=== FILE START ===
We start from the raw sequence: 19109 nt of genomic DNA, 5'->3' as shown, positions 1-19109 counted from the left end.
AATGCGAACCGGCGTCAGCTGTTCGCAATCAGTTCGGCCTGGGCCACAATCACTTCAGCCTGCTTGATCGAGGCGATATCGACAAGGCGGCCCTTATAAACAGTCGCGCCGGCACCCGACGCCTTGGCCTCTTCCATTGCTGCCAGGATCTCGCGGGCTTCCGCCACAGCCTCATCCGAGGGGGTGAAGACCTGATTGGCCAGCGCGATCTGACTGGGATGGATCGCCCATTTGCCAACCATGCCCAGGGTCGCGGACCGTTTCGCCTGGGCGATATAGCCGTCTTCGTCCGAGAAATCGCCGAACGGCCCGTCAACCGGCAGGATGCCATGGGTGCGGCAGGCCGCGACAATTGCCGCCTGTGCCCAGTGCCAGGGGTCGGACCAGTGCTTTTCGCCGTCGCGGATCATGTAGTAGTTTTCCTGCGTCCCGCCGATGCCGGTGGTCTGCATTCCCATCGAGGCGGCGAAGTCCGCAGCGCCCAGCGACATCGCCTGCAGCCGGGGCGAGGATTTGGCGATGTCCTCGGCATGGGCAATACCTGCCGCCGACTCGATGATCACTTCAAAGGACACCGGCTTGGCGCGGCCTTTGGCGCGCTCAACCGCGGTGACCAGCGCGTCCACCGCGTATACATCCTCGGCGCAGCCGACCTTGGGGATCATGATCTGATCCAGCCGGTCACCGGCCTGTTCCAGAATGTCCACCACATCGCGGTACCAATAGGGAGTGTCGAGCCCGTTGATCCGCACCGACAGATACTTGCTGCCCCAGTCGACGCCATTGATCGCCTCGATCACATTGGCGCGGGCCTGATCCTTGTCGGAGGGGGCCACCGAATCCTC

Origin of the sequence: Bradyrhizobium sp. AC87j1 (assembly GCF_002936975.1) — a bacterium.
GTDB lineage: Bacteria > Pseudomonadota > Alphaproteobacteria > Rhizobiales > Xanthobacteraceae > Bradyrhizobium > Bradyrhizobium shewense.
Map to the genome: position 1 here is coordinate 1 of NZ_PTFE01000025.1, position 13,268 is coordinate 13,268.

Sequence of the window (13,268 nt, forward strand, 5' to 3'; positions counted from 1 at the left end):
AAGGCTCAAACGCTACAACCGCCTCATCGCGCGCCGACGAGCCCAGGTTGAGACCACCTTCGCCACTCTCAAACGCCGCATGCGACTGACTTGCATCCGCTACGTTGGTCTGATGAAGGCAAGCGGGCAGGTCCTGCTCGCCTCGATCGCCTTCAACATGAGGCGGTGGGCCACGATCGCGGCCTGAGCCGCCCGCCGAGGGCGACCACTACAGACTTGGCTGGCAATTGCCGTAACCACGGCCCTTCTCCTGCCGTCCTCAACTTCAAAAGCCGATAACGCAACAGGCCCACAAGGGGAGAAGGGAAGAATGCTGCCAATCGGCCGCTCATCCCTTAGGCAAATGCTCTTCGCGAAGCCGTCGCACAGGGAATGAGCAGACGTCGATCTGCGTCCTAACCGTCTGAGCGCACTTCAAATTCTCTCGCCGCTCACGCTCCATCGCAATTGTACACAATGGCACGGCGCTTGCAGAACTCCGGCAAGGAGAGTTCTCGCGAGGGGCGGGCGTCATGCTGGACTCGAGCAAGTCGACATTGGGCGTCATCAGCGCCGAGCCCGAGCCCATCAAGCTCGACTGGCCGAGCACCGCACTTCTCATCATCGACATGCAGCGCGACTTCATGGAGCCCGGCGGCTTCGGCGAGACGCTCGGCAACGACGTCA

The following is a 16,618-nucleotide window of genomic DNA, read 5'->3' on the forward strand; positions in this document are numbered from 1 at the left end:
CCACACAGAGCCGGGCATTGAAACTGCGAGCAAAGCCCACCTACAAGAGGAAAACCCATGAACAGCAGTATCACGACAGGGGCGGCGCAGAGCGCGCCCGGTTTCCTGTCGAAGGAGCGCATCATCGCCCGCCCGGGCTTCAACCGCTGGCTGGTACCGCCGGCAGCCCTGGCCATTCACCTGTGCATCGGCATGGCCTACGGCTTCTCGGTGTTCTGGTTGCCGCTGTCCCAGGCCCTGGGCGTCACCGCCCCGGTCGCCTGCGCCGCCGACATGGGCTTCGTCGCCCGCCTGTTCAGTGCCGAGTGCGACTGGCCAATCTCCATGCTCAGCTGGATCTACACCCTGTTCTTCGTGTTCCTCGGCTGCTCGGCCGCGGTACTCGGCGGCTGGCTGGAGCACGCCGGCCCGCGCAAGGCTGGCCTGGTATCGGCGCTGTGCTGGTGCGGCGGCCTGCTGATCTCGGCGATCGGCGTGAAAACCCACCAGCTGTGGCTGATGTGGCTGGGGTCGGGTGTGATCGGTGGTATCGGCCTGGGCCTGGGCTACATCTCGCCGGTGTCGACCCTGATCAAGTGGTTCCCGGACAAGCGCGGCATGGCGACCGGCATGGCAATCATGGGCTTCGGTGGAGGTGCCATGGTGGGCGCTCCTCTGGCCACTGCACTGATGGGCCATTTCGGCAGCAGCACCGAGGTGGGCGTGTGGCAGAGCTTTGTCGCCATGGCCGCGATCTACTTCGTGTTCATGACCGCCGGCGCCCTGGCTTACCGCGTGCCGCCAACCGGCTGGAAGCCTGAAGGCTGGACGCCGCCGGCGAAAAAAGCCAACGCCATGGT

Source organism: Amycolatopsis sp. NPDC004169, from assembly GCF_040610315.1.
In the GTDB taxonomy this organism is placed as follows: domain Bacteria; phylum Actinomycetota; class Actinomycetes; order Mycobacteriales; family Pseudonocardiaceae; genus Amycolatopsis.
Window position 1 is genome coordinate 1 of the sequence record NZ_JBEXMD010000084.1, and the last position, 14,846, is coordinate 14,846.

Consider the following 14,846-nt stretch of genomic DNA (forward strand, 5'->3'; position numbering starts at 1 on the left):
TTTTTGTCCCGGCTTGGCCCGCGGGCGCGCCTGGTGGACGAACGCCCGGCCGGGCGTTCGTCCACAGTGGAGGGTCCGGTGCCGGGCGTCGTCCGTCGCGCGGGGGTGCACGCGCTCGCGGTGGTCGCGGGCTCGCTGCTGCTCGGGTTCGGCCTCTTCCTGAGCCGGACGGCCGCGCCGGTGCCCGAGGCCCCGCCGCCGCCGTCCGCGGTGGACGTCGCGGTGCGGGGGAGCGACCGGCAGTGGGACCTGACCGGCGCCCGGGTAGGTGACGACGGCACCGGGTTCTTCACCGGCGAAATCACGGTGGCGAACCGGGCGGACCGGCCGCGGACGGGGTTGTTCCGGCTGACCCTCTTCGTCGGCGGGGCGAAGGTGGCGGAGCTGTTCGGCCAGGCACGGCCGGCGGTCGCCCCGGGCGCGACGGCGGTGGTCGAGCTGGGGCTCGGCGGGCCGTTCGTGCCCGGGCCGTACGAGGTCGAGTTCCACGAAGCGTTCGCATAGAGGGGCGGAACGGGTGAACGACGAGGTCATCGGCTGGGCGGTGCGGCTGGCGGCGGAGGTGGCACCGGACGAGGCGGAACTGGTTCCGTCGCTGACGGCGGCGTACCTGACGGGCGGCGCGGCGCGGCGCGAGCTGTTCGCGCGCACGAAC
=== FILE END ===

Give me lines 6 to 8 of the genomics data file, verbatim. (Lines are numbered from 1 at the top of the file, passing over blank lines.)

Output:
Sequence of the window (13,268 nt, forward strand, 5' to 3'; positions counted from 1 at the left end):
AAGGCTCAAACGCTACAACCGCCTCATCGCGCGCCGACGAGCCCAGGTTGAGACCACCTTCGCCACTCTCAAACGCCGCATGCGACTGACTTGCATCCGCTACGTTGGTCTGATGAAGGCAAGCGGGCAGGTCCTGCTCGCCTCGATCGCCTTCAACATGAGGCGGTGGGCCACGATCGCGGCCTGAGCCGCCCGCCGAGGGCGACCACTACAGACTTGGCTGGCAATTGCCGTAACCACGGCCCTTCTCCTGCCGTCCTCAACTTCAAAAGCCGATAACGCAACAGGCCCACAAGGGGAGAAGGGAAGAATGCTGCCAATCGGCCGCTCATCCCTTAGGCAAATGCTCTTCGCGAAGCCGTCGCACAGGGAATGAGCAGACGTCGATCTGCGTCCTAACCGTCTGAGCGCACTTCAAATTCTCTCGCCGCTCACGCTCCATCGCAATTGTACACAATGGCACGGCGCTTGCAGAACTCCGGCAAGGAGAGTTCTCGCGAGGGGCGGGCGTCATGCTGGACTCGAGCAAGTCGACATTGGGCGTCATCAGCGCCGAGCCCGAGCCCATCAAGCTCGACTGGCCGAGCACCGCACTTCTCATCATCGACATGCAGCGCGACTTCATGGAGCCCGGCGGCTTCGGCGAGACGCTCGGCAACGACGTCA

The following is a 16,618-nucleotide window of genomic DNA, read 5'->3' on the forward strand; positions in this document are numbered from 1 at the left end: